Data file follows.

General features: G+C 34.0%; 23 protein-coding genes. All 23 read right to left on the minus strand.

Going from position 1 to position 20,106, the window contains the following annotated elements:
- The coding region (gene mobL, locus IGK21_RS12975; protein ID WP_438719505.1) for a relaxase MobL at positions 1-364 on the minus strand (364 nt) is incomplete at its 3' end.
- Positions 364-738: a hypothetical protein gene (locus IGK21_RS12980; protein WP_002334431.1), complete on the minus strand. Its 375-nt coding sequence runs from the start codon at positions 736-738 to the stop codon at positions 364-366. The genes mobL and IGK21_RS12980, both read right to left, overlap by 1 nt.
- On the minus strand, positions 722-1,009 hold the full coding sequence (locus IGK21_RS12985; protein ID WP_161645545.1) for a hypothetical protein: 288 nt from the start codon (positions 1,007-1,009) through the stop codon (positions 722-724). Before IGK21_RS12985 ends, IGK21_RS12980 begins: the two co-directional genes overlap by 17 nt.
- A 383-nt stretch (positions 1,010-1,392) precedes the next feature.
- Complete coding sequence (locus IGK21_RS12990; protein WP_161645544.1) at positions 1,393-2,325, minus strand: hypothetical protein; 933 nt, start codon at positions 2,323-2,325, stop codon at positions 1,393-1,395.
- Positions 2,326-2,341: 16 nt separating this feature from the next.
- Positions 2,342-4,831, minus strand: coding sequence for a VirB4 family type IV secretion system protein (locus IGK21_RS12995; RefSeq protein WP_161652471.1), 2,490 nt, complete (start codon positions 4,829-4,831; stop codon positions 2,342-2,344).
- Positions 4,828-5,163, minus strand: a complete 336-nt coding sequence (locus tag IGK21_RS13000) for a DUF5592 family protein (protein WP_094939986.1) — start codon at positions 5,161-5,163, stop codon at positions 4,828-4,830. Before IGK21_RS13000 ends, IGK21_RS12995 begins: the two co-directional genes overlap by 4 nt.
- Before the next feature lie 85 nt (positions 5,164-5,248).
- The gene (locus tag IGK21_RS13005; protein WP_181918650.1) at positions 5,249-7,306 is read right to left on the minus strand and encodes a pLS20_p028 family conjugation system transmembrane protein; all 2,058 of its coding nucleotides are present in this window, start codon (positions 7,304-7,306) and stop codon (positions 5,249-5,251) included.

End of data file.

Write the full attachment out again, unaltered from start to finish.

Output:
General features: G+C 34.0%; 23 protein-coding genes. All 23 read right to left on the minus strand.

Going from position 1 to position 20,106, the window contains the following annotated elements:
- The coding region (gene mobL, locus IGK21_RS12975; protein ID WP_438719505.1) for a relaxase MobL at positions 1-364 on the minus strand (364 nt) is incomplete at its 3' end.
- Positions 364-738: a hypothetical protein gene (locus IGK21_RS12980; protein WP_002334431.1), complete on the minus strand. Its 375-nt coding sequence runs from the start codon at positions 736-738 to the stop codon at positions 364-366. The genes mobL and IGK21_RS12980, both read right to left, overlap by 1 nt.
- On the minus strand, positions 722-1,009 hold the full coding sequence (locus IGK21_RS12985; protein ID WP_161645545.1) for a hypothetical protein: 288 nt from the start codon (positions 1,007-1,009) through the stop codon (positions 722-724). Before IGK21_RS12985 ends, IGK21_RS12980 begins: the two co-directional genes overlap by 17 nt.
- A 383-nt stretch (positions 1,010-1,392) precedes the next feature.
- Complete coding sequence (locus IGK21_RS12990; protein WP_161645544.1) at positions 1,393-2,325, minus strand: hypothetical protein; 933 nt, start codon at positions 2,323-2,325, stop codon at positions 1,393-1,395.
- Positions 2,326-2,341: 16 nt separating this feature from the next.
- Positions 2,342-4,831, minus strand: coding sequence for a VirB4 family type IV secretion system protein (locus IGK21_RS12995; RefSeq protein WP_161652471.1), 2,490 nt, complete (start codon positions 4,829-4,831; stop codon positions 2,342-2,344).
- Positions 4,828-5,163, minus strand: a complete 336-nt coding sequence (locus tag IGK21_RS13000) for a DUF5592 family protein (protein WP_094939986.1) — start codon at positions 5,161-5,163, stop codon at positions 4,828-4,830. Before IGK21_RS13000 ends, IGK21_RS12995 begins: the two co-directional genes overlap by 4 nt.
- Before the next feature lie 85 nt (positions 5,164-5,248).
- The gene (locus tag IGK21_RS13005; protein WP_181918650.1) at positions 5,249-7,306 is read right to left on the minus strand and encodes a pLS20_p028 family conjugation system transmembrane protein; all 2,058 of its coding nucleotides are present in this window, start codon (positions 7,304-7,306) and stop codon (positions 5,249-5,251) included.